<SCRIPT type="text/javascript"><BR /><BR /> jQuery(function() {<BR /> jQuery("span.notetitle").css({"font-weight":"bold"});<BR /> jQuery("div.note").css({"border":"1px solid grey"});<BR /> jQuery("pre").css({"background-color":"#EEEEEE", "border":"1px solid black"});<BR /> jQuery(".toggle, .toggle-02, .toggle-03, .toggle-04, .toggle-05, .toggle-06, .toggle-07, .toggle-08, .toggle-09, .toggle-10, .toggle-11").css({"cursor":"pointer"});<BR /> jQuery(".expandme").css({"color":"#0E45FF", "text-decoration":"underline", "margin-left":"2em"});<BR /> jQuery(".toggle-02, .toggle-03, .toggle-04, .toggle-05, .toggle-06, .toggle-07, .toggle-08, .toggle-09, .toggle-10, .toggle-11").css( <BR /> {"background-image":"url('https://developer.teradata.com/sites/all/files/plus_arrow.gif')", <BR /> "background-repeat":"no-repeat", <BR /> "background-position":"5px 7px",<BR /> "text-indent":"2em",<BR /> "display":"block"});<BR /> jQuery(".panel, .panel-02, .panel-03, .panel-04, .panel-05, .panel-06, .panel-07, .panel-08, .panel-09, .panel-10, .panel-11").css({"display":"none"});<BR /> jQuery("[class^='toggle-']").append("<div style='color:#0E45FF; text-decoration:underline;'>More...</div>");<BR /> });<BR /> jQuery(function() {<BR /> jQuery(".toggle").click(function(){<BR /> jQuery(".panel").slideToggle("fast"); <BR /> });<BR /> jQuery(".toggle-02").click(function(){<BR /> jQuery(".panel-02").slideToggle("fast", function() {<BR /> jQuery(".toggle-02").css({"background-image":"url('https://developer.teradata.com/sites/all/files/minus_arrow.gif')"});<BR /> }); <BR /> });<BR /> jQuery(".toggle-03").click(function(){<BR /> jQuery(".panel-03").slideToggle("fast", function() {<BR /> jQuery(".toggle-03").css({"background-image":"url('https://developer.teradata.com/sites/all/files/minus_arrow.gif')"});<BR /> }); <BR /> });<BR /> jQuery(".toggle-04").click(function(){<BR /> jQuery(".panel-04").slideToggle("fast", function() {<BR /> jQuery(".toggle-04").css({"background-image":"url('https://developer.teradata.com/sites/all/files/minus_arrow.gif')"});<BR /> }); <BR /> });<BR /> jQuery(".toggle-05").click(function(){<BR /> jQuery(".panel-05").slideToggle("fast", function() {<BR /> jQuery(".toggle-05").css({"background-image":"url('https://developer.teradata.com/sites/all/files/minus_arrow.gif')"});<BR /> }); <BR /> });<BR /> jQuery(".toggle-06").click(function(){<BR /> jQuery(".panel-06").slideToggle("fast", function() {<BR /> jQuery(".toggle-06").css({"background-image":"url('https://developer.teradata.com/sites/all/files/minus_arrow.gif')"});<BR /> }); <BR /> });<BR /> jQuery(".toggle-07").click(function(){<BR /> jQuery(".panel-07").slideToggle("fast", function() {<BR /> jQuery(".toggle-07").css({"background-image":"url('https://developer.teradata.com/sites/all/files/minus_arrow.gif')"});<BR /> }); <BR /> });<BR /> jQuery(".toggle-08").click(function(){<BR /> jQuery(".panel-08").slideToggle("fast", function() {<BR /> jQuery(".toggle-08").css({"background-image":"url('https://developer.teradata.com/sites/all/files/minus_arrow.gif')"});<BR /> }); <BR /> });<BR /> jQuery(".toggle-09").click(function(){<BR /> jQuery(".panel-09").slideToggle("fast", function() {<BR /> jQuery(".toggle-09").css({"background-image":"url('https://developer.teradata.com/sites/all/files/minus_arrow.gif')"});<BR /> }); <BR /> });<BR /> jQuery(".toggle-10").click(function(){<BR /> jQuery(".panel-10").slideToggle("fast", function() {<BR /> jQuery(".toggle-10").css({"background-image":"url('https://developer.teradata.com/sites/all/files/minus_arrow.gif')"});<BR /> }); <BR /> });<BR /> jQuery(".toggle-11").click(function(){<BR /> jQuery(".panel-11").slideToggle("fast", function() {<BR /> jQuery(".toggle-11").css({"background-image":"url('https://developer.teradata.com/sites/all/files/minus_arrow.gif')"});<BR /> }); <BR /> }); <BR /> });<BR /></SCRIPT>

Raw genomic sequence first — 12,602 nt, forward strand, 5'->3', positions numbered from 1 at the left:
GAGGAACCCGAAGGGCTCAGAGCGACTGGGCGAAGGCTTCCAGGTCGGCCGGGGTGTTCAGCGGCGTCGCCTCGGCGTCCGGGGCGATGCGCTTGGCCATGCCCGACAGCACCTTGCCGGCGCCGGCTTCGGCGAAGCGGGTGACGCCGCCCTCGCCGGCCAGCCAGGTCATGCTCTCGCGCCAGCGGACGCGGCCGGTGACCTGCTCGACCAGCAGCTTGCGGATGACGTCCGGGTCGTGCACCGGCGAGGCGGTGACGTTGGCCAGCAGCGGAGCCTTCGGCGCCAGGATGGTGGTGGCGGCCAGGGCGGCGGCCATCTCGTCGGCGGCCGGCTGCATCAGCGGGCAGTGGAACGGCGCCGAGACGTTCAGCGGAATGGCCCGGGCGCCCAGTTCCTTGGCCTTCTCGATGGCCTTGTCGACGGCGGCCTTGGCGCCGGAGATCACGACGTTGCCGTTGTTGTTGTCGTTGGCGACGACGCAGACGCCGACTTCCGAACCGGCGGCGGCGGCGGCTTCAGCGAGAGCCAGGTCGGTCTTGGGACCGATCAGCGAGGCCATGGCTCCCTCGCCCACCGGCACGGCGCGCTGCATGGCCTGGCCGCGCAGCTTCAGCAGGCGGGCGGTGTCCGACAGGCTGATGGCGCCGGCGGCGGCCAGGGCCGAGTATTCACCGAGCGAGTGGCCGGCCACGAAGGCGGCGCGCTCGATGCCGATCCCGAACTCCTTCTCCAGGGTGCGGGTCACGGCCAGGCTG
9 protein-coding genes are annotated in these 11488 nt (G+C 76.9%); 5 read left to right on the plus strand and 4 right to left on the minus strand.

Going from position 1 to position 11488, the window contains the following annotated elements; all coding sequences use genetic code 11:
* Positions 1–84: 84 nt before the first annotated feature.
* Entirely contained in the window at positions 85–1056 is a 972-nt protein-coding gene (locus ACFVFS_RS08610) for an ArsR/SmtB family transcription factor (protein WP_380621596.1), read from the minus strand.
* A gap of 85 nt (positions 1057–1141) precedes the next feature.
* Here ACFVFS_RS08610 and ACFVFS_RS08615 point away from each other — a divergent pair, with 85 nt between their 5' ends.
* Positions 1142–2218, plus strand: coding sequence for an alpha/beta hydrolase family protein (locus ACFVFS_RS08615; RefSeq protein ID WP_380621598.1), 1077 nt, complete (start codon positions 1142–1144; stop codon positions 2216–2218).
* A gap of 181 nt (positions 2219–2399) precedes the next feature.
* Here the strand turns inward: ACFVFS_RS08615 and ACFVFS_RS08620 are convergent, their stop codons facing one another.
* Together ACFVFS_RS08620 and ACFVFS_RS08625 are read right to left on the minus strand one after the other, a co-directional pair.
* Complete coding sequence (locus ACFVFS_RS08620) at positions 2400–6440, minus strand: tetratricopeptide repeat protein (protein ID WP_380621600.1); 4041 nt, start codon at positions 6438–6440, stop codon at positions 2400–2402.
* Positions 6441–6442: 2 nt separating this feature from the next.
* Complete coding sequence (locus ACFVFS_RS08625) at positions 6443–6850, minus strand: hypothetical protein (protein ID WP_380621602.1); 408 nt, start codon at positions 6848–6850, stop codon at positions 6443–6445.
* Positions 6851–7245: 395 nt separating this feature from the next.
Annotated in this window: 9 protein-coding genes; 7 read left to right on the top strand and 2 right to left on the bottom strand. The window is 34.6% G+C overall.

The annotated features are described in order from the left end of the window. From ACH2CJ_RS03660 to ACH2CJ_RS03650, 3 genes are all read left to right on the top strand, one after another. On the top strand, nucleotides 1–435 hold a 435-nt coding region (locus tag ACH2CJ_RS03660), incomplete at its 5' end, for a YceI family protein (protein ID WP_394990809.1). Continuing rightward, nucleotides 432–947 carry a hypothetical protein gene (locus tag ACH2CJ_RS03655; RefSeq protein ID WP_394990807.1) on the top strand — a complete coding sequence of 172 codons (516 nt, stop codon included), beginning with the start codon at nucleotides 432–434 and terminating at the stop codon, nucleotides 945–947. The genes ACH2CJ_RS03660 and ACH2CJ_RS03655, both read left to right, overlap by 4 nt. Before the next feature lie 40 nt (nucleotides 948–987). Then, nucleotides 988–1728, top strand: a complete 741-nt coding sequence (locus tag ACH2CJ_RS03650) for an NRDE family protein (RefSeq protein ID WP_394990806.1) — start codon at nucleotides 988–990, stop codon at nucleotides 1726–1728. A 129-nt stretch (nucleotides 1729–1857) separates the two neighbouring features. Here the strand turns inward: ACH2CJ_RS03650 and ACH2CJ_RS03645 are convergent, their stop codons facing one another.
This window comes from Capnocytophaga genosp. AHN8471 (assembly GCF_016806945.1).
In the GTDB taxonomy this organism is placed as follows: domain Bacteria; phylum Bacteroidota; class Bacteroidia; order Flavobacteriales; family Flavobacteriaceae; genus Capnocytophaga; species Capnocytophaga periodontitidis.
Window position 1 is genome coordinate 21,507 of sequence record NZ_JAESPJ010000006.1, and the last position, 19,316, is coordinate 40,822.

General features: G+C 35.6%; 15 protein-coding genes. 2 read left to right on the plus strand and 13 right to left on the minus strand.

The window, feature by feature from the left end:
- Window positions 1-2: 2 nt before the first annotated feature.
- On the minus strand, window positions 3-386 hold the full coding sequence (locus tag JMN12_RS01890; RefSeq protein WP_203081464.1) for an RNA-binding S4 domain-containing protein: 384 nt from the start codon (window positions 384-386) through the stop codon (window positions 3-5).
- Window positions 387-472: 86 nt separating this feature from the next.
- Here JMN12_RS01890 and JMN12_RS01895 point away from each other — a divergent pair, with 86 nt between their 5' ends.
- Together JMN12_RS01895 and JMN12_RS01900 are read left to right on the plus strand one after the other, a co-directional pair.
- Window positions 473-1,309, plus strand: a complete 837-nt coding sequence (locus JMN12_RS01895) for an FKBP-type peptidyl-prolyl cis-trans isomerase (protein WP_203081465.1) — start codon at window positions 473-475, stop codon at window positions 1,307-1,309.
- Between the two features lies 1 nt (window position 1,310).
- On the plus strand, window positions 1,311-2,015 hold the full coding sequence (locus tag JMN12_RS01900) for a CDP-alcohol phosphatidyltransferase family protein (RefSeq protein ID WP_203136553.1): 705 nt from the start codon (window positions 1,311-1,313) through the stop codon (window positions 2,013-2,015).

8 REPLIES